Sunday School Lessons for Teenagers

by Carolyn Scheidies

Younger Sunday school students like to color and do simple puzzles. But teenagers are beyond simple games and activities. Teenagers need the reasons why faith makes sense. Their lessons need to share not just stories, but also biblical principles for every day. Sunday school lessons for teenagers focus on issues and topics and should be interactive.

Stand up for Right

Using Leviticus 19:11-17 and Ephesians 4:25-32, talk about ethics. Have students read from Daniel 1, which tells about Daniel and his friends refusing to eat food harmful for them, and Chapter 6, when Daniel refused to stop praying even when his prayers were against a new law. From Genesis 39, read about Joseph refusing to sleep with his boss's wife. Discuss right and wrong, the world's standards as opposed to God's standards. Point out that doing right isn't always rewarded. Daniel was thrown to the lions, and Joseph spent years in prison. Have students discuss reasons for the ultimate results when standards are compromised. Point out government representatives who've lost their offices, families and reputations over compromising their standards. Challenge the teens to be strong like Daniel and Joseph. As them to think of two ways they can stand up for right in the next week.

Faith in Practice

Have students take turns reading the verses of James 2. Discuss the verses. Challenge the teenagers with, “If God is a God of love and care and wants us to imitate Him, what can you do to reach out to the poor, the needy and the homeless?” As a class, make a list of things the Sunday school students could do to help someone else. Explain this doesn't need to be a missions trip. It can be standing up for a student who is being picked on, or befriending someone no one likes at school.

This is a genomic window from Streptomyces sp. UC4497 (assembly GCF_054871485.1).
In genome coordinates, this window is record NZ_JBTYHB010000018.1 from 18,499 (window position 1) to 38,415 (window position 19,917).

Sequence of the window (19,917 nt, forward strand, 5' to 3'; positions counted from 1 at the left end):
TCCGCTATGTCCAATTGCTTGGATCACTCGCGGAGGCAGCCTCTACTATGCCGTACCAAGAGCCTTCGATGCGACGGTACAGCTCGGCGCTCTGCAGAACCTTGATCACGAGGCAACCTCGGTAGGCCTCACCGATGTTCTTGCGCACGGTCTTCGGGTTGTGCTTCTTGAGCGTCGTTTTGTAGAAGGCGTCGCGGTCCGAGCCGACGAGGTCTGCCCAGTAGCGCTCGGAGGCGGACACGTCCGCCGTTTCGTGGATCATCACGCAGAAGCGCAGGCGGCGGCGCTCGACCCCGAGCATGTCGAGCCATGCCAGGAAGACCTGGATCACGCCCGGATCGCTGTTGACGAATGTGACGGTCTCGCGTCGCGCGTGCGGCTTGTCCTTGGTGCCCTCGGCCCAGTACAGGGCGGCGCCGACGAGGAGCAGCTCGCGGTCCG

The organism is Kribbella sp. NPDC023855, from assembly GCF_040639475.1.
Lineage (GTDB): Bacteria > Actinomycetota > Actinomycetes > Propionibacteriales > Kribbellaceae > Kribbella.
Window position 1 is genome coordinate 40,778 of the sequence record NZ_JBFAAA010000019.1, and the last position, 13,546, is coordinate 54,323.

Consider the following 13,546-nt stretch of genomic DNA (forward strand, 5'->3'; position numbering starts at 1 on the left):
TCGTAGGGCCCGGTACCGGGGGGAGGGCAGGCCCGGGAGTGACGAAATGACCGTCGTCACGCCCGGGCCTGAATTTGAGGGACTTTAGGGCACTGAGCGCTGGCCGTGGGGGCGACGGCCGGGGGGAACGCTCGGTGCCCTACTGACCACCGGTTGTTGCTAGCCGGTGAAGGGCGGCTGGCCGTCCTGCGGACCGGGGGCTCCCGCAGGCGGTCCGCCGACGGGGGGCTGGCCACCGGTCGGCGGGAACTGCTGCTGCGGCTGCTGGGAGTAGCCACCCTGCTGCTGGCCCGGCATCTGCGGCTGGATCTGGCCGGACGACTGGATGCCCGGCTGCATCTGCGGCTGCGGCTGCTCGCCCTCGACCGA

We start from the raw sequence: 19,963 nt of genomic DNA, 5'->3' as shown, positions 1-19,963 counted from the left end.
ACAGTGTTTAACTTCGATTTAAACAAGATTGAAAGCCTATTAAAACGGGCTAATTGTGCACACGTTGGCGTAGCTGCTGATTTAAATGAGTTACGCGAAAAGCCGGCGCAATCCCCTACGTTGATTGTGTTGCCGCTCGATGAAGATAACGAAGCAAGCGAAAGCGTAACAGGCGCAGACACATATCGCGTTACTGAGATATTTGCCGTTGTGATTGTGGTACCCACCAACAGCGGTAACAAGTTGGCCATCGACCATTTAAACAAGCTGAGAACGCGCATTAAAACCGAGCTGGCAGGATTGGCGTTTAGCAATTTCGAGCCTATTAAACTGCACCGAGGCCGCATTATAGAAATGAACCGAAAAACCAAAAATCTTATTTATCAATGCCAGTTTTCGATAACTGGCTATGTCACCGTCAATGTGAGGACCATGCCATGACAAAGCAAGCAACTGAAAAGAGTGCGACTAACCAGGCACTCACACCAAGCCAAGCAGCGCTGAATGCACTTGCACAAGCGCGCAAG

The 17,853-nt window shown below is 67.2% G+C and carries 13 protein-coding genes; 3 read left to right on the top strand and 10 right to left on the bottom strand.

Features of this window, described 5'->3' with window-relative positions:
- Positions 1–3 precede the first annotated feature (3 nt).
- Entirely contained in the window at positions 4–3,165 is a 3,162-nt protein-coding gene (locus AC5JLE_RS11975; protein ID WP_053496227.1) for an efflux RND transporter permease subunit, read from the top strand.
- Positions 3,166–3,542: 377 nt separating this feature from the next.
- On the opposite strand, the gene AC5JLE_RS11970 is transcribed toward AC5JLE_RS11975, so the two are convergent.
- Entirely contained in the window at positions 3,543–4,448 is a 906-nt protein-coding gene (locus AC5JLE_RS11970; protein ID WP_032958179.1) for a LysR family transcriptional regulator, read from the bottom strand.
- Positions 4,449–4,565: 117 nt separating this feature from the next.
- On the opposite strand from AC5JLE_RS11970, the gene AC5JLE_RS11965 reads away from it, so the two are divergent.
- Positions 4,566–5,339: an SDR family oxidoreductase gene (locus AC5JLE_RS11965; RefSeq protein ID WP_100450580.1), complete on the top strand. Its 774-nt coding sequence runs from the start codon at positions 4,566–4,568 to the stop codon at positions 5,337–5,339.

Explore Worship

Read Psalm 29:2 and Romans 12:1. Ask students to define worship. List answers. Explain that worship is showing respect and deep reverence and can take different forms. Explain that worship means spending time with God each day in prayer, and reading God's Word. It means praising Him in song and words. Worship means being with and learning from other believers. Worship also means telling others about Jesus and reaching out to those around them. Divide the class into groups. Have one group prepare a short devotional on Romans 12:1. Have another group choose a song of praise to teach or share. Have a third group use John 3:16-17, Romans 3:23 and 6:23 to present the plan of salvation. Have the groups share a time of worship with their presentations.

Share Your Faith Story

Center on John 1:1-36. Have students read the passage out loud. Talk about what John went through to be the witness for the Messiah. John knew who He was and who He wasn't. No matter what, he pointed others to Jesus. Talk about ways the class shares their faith and new ways they can share. Share your own story of faith. Talk about the value of sharing not just a Bible verse, but one's own journey to faith. Ask the teenagers to take time before the next Sunday school class to write down their journeys of faith. Have them share their stories in the next class if they feel comfortable doing so.

About the Author

Carolyn Scheidies has been writing professionally since 1994. She writes a column for the “Kearney Hub” and her latest book is “From the Ashes.” She holds a Bachelor of Science in journalism from the University of Nebraska at Kearney, where she has also lectured in the media department.

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